Millennium Post

Charlie Hebdo protests:10 dead in Niger, debate over free-speech rages

At least 10 people have been killed in violent protests in the West African nation of Niger over the French satirical weekly Charlie Hebdo’s depiction of the Prophet Muhammad, the country’s president said.

President Mahamadou Issoufou said that five deaths were reported after demonstrations in Niamey, the capital, yesterday. Another five people died on Friday in the town of Zinder following prayer services there. The victims were inside churches and bars that were set ablaze, he said.

The violence erupted after Charlie Hebdo published its first issue since the January 7 attack on its headquarters by Islamic extremists that left 12 people dead.

According to mainstream Islamic tradition, any physical depiction of the Prophet Muhammad even a respectful one is considered blasphemous. Elsewhere in the Muslim world yesterday, Afghanistan’s President Ashraf Ghani condemned Charlie Hebdo, calling the newest cover image of Prophet Muhammad a blasphemous and irresponsible act. “Freedom of expression should be used in a way to boost understanding between the religions,” he said in a statement issued by the presidential palace.
Iraq’s Prime Minister Haider al-Abadi also issued a statement of condemnation, warning that, “offensive words might lead to further bloodshed.”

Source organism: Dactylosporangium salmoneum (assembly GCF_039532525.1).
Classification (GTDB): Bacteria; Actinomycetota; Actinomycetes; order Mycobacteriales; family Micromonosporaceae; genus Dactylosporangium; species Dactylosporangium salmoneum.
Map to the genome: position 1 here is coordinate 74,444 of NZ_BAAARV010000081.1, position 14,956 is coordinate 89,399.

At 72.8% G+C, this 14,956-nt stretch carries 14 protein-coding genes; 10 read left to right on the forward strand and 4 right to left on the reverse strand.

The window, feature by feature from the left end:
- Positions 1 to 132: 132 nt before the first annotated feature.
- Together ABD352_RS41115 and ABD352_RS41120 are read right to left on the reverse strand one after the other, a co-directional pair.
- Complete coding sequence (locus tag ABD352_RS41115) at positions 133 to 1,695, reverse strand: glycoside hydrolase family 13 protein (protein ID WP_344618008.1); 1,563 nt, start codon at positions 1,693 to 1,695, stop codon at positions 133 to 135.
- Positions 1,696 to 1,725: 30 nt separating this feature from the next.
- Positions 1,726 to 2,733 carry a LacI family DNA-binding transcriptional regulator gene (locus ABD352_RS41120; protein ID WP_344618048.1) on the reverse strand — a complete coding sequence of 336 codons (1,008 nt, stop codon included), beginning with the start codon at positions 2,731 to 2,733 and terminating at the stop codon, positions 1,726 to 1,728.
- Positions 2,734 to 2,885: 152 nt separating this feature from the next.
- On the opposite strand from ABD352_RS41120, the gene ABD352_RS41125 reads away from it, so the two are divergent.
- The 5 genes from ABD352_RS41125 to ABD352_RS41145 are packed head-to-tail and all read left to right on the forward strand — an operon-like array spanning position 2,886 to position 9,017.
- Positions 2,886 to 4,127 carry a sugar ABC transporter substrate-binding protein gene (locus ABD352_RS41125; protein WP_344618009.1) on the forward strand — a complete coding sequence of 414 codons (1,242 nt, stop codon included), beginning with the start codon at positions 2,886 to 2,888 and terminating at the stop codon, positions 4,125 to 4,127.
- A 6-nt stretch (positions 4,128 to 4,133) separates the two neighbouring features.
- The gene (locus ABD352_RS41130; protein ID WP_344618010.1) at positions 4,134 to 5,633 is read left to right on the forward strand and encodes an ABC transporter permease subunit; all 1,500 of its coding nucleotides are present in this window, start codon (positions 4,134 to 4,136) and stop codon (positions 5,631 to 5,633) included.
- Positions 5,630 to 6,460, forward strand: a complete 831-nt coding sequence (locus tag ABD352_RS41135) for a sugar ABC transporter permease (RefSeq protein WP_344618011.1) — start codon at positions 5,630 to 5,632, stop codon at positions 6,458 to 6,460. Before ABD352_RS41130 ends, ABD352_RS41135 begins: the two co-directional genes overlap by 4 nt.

He also reiterated his condemnation of the attacks on innocent victims in Paris, saying that terrorism, “has nothing to do with Islam in any way.”

Protesters also demonstrated in front of the French Embassy in the Yemeni capital of Sanaa, as well as in the Pakistani city of Karachi.

In Egypt, the Islamist Noor Party denounced the latest Charlie Hebdo cover on its French-language Facebook page.

“Just as the Noor Party rejects the assault on civilians and the negative effects it has for all Muslims of Europe, it also rejects this barbaric, irresponsible act under the name of freedom of expression,” the statement declared.

In Gaza City, the capital of the Gaza Strip, unknown vandals scrawled graffiti on the walls of the French Cultural Center. In addition to statements praising the Prophet Muhammad and declaring him off-limits for ridicule or satire, the vandals also wrote: “To hell, to a miserable destiny, French journalists.”

Agencies

Agencies

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